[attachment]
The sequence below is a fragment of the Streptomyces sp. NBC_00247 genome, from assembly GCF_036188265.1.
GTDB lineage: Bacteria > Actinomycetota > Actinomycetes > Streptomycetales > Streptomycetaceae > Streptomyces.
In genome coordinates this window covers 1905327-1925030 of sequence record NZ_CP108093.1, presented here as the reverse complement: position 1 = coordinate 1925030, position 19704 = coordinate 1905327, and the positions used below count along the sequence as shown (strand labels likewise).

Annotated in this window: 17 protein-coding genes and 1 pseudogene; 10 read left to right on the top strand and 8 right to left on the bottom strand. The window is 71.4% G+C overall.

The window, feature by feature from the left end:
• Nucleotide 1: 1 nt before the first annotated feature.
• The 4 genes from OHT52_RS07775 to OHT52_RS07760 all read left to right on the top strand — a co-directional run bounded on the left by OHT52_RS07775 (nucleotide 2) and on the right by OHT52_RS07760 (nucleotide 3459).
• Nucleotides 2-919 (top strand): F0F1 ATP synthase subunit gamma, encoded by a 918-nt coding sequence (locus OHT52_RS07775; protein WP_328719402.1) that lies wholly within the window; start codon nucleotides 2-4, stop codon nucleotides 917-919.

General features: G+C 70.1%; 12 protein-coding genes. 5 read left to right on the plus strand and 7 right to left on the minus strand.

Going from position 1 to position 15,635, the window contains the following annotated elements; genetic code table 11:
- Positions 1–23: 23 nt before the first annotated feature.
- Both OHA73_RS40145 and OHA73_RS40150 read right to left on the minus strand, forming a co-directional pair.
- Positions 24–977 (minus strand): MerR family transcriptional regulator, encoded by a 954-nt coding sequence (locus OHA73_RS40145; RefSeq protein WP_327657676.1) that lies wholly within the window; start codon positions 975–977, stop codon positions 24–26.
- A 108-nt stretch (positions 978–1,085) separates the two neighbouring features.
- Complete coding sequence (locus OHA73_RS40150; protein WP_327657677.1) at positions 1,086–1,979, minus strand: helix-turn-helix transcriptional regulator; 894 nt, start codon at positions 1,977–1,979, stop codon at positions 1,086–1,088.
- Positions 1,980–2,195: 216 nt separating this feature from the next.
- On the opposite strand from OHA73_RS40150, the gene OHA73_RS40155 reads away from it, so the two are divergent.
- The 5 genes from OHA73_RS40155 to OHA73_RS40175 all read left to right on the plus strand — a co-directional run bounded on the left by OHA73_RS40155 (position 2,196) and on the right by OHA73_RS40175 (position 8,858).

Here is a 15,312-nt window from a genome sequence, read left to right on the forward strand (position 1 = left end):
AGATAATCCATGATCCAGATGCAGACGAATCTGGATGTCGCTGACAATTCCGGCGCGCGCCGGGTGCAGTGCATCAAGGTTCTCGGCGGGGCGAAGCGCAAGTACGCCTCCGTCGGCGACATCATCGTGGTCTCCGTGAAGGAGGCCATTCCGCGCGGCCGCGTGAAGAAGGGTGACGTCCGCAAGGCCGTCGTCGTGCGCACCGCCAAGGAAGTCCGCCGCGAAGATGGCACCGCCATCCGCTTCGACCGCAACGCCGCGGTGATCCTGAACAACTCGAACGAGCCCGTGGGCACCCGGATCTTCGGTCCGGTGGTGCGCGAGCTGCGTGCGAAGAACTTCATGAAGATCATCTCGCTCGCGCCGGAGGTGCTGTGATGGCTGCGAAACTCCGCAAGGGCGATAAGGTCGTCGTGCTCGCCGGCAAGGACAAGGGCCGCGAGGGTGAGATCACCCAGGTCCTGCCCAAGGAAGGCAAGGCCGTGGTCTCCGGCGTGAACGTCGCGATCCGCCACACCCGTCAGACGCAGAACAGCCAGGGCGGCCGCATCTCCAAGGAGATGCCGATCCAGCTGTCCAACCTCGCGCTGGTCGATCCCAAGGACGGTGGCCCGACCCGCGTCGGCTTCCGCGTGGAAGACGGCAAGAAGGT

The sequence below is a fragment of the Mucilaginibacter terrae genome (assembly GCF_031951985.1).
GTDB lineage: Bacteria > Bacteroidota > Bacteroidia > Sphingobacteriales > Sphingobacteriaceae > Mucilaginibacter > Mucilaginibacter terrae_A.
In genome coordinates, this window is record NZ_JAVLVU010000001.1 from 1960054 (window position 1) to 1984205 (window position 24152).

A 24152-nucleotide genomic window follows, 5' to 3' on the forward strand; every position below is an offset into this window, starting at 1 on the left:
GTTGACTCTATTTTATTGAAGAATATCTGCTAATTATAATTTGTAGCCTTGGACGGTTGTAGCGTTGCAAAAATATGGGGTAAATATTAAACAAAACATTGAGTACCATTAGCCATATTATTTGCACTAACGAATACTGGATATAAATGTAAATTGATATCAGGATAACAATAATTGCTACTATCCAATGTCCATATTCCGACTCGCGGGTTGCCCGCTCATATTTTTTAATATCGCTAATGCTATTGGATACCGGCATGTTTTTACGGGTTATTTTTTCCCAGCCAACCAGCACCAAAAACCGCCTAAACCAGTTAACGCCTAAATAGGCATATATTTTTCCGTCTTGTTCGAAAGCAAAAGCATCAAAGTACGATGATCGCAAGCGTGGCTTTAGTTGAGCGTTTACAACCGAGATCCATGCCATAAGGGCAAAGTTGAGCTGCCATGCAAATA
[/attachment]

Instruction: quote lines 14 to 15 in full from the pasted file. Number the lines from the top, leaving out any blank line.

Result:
- A 108-nt stretch (positions 978–1,085) separates the two neighbouring features.
- Complete coding sequence (locus OHA73_RS40150; protein WP_327657677.1) at positions 1,086–1,979, minus strand: helix-turn-helix transcriptional regulator; 894 nt, start codon at positions 1,977–1,979, stop codon at positions 1,086–1,088.